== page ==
https://groveatlantic.com/book/a-confederacy-of-dunces/

** Even by the standards of the other emperors Justinian seems to have a whole lot of war and mayhem going on—Procopius wrote about it in his tell-all biography:
http://byzantinemilitary.blogspot.com/2016/05/procopius-how-justinian-ruined-his.html
https://en.wikipedia.org/wiki/Ius
https://en.wikipedia.org/wiki/Justinian_I
https://nefchronicles.wordpress.com/2015/05/24/justinian-theodora-rise-of-a-farmer-a-striptease/

https://www.nytimes.com/2011/07/12/arts/television/sam-denoff-tv-writer-is-dead-at-83.html

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Fringe Romans and country men

Ancient Roman cell phone

I made a point of saying that kids who spoke Latin and Greek were taught to read & write Latin and Greek. Latin was the official language of the Roman Empire and if you wanted your kids to succeed in life, by Jupiter, you taught ‘em Latin. But maybe Latin wasn’t the kids’ first language after all. Let’s face it, the Roman Empire was a big place. As you travel away from the city of Rome, toward the frontiers of the Empire, people were less fussy about speaking Latin. Those regions had had their own native languages before Julius Caesar showed up. They adopted Latin and its grammar as it suited them. They mixed it in with the language they’d already been speaking.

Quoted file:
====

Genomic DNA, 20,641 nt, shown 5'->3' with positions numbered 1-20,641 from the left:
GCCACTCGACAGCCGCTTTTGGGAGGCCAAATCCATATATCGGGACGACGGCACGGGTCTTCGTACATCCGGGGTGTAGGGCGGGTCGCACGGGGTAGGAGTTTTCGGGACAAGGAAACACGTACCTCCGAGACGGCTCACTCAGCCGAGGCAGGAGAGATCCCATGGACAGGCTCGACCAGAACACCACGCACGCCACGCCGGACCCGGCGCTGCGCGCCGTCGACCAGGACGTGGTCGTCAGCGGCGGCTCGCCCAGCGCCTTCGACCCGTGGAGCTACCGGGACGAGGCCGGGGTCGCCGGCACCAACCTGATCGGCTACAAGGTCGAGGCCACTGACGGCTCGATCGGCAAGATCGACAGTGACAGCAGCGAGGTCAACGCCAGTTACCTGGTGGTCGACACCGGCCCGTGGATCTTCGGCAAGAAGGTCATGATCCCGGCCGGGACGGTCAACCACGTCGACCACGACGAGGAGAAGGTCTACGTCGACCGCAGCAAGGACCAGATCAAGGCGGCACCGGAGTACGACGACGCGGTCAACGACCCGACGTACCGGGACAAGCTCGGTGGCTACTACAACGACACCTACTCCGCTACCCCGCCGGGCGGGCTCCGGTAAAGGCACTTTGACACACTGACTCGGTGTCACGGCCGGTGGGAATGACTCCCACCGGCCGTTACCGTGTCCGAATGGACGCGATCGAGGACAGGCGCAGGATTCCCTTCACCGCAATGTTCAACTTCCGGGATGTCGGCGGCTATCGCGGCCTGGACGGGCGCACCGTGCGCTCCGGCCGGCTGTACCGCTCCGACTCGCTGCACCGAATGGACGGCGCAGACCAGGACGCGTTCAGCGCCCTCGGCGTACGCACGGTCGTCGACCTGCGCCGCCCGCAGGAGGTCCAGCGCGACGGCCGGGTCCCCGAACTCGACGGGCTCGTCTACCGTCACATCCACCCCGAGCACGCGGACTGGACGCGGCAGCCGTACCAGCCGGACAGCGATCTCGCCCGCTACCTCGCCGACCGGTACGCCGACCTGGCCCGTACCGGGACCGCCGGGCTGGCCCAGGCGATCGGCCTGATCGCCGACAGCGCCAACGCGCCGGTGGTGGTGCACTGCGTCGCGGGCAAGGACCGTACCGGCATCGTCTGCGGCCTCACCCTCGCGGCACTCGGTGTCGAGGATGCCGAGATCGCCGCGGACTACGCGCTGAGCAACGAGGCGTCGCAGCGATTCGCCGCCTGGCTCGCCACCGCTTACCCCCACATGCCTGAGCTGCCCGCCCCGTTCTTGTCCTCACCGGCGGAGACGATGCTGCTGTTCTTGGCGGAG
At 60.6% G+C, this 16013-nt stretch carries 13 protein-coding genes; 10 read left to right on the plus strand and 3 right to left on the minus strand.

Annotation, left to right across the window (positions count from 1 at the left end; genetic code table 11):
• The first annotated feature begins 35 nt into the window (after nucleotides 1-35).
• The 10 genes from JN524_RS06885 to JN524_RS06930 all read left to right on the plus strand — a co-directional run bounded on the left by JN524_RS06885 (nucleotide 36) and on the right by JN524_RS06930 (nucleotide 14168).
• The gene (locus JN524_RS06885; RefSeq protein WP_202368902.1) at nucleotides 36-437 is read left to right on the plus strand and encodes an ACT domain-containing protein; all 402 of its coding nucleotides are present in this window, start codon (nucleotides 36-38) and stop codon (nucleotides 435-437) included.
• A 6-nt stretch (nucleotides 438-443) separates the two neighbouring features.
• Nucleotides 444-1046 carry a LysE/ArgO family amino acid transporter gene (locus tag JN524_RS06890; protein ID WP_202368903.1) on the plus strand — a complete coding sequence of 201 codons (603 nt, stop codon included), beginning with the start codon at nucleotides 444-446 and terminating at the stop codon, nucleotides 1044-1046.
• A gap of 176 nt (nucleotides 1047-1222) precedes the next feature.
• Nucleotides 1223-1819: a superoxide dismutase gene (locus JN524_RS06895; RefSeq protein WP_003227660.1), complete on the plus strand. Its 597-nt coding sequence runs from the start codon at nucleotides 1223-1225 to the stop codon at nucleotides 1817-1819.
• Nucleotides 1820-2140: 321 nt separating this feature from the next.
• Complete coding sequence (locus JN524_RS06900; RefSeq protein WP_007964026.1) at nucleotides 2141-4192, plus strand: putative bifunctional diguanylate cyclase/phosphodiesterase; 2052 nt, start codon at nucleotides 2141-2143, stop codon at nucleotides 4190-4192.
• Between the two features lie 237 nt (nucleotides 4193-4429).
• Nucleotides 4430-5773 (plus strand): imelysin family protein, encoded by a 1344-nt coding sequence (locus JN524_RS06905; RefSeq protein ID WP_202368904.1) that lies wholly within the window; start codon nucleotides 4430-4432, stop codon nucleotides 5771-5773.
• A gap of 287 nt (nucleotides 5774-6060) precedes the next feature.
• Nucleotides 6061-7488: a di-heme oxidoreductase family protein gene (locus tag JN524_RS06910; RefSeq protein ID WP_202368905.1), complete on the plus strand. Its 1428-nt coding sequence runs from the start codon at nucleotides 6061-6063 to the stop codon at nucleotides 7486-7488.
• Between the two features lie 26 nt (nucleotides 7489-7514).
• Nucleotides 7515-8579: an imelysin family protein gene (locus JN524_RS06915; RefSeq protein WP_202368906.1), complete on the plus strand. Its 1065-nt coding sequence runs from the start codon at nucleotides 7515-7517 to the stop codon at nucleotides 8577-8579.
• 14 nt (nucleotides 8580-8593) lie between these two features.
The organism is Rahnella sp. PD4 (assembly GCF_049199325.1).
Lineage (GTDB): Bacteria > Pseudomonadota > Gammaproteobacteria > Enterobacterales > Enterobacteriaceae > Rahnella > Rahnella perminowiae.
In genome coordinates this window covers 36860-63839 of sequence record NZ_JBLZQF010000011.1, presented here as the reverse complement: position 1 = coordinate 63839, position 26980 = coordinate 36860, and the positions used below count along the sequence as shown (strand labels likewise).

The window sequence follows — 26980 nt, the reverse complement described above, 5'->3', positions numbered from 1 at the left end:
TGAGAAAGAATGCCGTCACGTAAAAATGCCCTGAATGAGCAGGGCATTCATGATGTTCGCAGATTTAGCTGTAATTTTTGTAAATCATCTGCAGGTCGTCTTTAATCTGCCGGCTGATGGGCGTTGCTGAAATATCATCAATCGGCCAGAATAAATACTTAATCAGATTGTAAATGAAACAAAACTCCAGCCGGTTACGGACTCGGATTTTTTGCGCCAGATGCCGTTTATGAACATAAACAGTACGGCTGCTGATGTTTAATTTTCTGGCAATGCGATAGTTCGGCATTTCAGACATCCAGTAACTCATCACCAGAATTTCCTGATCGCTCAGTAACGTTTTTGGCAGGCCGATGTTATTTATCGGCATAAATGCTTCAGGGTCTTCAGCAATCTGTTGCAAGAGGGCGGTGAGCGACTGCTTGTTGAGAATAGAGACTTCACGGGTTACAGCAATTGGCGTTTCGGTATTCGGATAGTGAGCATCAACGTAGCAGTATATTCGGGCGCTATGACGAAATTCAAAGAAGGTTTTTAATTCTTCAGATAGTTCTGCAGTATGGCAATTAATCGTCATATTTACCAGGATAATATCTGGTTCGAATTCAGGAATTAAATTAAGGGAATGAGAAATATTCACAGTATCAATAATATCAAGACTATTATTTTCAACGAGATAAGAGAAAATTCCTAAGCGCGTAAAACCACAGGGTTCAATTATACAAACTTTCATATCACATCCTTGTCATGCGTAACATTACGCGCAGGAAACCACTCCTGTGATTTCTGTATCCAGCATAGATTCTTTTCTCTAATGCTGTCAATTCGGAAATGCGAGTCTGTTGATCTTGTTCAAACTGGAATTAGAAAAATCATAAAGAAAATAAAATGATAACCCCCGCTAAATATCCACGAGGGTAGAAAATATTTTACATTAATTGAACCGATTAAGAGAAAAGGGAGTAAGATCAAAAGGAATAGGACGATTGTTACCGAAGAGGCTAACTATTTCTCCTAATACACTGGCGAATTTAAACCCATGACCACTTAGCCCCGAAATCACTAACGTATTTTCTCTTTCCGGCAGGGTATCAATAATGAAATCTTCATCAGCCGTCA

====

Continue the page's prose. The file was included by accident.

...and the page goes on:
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Learning Latin

I think we got it right this time!

UPDATE! The title of this post is more apt than I knew. I drew this quick sketch (above) of Julius Caesar writing his Commentaries (you can pick up a paperback copy here) and scribbled in his famous line: “Veni, vidi, vici” “I came, I saw, I conquered.” I did it in a hurry and got it wrong. I’d say I was nodding, like that guy Homer Bonus, but in my case it was more like a coma. Lucky for me, my pal Jim F (a newly-minted Western Civ Irregular) is a Latin master. He caught my goof not once, but twice when I corrected it wrong (see comments below). There’s a lesson here, gang. You don’t have to be smart—just be sure to have plenty of smart friends. I’m blessed with quite a few.